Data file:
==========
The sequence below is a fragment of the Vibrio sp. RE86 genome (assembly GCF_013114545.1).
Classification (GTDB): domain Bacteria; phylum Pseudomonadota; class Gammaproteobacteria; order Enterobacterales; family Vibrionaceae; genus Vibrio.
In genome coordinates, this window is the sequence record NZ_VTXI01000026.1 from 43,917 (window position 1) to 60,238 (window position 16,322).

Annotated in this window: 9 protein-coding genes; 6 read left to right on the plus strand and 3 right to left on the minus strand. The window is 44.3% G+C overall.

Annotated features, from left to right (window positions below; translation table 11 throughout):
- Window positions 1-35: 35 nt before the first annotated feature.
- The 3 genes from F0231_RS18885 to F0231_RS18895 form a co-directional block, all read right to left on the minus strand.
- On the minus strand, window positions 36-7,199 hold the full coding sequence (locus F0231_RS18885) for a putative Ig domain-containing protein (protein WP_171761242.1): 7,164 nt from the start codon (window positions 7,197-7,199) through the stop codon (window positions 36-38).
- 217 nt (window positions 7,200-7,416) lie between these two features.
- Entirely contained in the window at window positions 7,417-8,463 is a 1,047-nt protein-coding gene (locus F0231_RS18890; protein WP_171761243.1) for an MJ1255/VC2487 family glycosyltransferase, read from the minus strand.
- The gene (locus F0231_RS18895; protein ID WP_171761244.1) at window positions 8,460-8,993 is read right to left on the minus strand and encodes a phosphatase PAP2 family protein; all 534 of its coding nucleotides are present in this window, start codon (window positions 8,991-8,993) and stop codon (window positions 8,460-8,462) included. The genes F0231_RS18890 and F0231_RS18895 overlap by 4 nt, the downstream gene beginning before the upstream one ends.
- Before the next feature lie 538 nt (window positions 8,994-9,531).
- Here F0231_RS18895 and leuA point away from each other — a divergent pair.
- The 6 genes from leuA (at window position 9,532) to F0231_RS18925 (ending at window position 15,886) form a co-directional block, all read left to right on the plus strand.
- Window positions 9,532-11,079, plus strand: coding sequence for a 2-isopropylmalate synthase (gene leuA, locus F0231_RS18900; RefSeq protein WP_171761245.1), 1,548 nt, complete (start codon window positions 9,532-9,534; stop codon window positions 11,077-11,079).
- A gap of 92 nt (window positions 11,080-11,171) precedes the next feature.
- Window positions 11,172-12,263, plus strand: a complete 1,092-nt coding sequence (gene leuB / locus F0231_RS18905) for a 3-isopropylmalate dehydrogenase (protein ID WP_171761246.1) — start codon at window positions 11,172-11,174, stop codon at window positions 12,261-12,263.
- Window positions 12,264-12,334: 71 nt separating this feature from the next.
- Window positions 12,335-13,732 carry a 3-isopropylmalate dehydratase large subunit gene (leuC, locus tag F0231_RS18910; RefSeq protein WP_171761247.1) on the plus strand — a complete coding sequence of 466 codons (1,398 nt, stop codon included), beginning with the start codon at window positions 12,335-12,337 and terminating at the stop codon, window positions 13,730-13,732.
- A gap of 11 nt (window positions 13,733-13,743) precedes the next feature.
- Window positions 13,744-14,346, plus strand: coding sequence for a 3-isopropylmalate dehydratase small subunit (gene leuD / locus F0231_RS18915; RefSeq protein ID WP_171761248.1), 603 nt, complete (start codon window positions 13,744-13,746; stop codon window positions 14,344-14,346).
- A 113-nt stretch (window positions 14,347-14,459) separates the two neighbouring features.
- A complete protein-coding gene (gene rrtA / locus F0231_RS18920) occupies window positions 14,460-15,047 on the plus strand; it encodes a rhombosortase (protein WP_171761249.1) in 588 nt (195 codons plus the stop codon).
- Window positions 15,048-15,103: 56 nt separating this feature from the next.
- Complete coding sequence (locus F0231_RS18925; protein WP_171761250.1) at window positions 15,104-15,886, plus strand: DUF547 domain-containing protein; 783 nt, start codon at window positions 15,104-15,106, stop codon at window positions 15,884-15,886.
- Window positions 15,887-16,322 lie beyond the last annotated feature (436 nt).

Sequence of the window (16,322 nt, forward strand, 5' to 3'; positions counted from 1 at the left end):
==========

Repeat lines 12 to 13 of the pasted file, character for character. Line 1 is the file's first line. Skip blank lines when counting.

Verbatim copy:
- Before the next feature lie 538 nt (window positions 8,994-9,531).
- Here F0231_RS18895 and leuA point away from each other — a divergent pair.